KANSAS CITY, Mo. (AP) — The Alaska education department said Friday that it was canceling its computer-based statewide student assessments amid Internet problems at the University of Kansas where the test developer is based.
Standardizing testing is on hold in more than a dozen other states because of the problems.
The university's Center for Educational Testing and Evaluation provides general end-of-year assessments for students in Kansas and Alaska. It also offers testing for students with significant cognitive disabilities in those states and 14 others — Colorado, Illinois, Iowa, Mississippi, Missouri, New Hampshire, New Jersey, New York, North Dakota, Oklahoma, Utah, Vermont, West Virginia and Wisconsin.
Issues arose Tuesday when a backhoe severed a major fiber cable. Testing was canceled for the rest of the day before resuming Wednesday but was again suspended Thursday afternoon because of service disruptions. Students also experienced problems Friday morning, causing testing to again be suspended.
Marianne Perie, the center's director, said the suspension is causing "huge problems," especially for larger districts.
"They have very specific schedules about which students can go in which lab at which time and this outage has really messed up their schedule," she said.
Alaska cited technical disruptions and concerns with the validity of the test results in canceling its tests for the year.
Federal rules call for state education departments to administer standards-based tests for students in grades three through eight and once in high school, but they also say the tests are to be high quality, valid and reliable and of adequate technical quality, according to Alaska's interim education commissioner, Susan McCauley.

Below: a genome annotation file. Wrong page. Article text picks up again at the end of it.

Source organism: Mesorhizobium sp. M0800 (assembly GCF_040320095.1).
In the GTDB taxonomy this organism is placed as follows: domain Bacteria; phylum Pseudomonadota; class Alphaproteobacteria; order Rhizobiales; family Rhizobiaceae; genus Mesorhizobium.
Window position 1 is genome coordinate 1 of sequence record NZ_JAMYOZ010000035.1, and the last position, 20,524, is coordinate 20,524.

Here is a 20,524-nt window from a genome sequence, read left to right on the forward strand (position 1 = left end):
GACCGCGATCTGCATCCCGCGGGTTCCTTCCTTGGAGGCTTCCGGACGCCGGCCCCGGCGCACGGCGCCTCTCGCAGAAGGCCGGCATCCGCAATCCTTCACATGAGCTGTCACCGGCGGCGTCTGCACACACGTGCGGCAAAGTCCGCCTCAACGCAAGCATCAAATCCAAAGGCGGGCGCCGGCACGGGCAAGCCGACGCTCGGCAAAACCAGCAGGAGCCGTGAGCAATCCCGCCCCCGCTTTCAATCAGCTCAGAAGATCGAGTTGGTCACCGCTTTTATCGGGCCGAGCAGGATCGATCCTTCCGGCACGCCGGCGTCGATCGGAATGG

"I do not believe at this point that this assessment meets those federal requirements," McCauley said in an interview. There is no way for the state to come up with a different test that it can administer yet this year, she said.
At the University of Kansas, Perie said efforts were being made to move servers off campus, at least until the damaged cable is repaired. She said she hoped the issues would be resolved by Monday.
"We will be working all weekend," she said. "We are doing the best we can under a horrible situation."
Two years ago, a cyber-attack caused widespread problems after test designers resolved internal technical glitches that had previously slowed test-taking. No student information was compromised, but the testing was so disrupted that Kansas didn't report 2014 scores to the federal government.
Following the attack, the testing center moved its servers, which had been off campus, onto the campus so they would be better protected. Perie said the center would again review the situation again before determining the best location for the servers going forward.
Associated Press reporter Becky Bohrer in Juneau, Alaska, contributed to this reporter.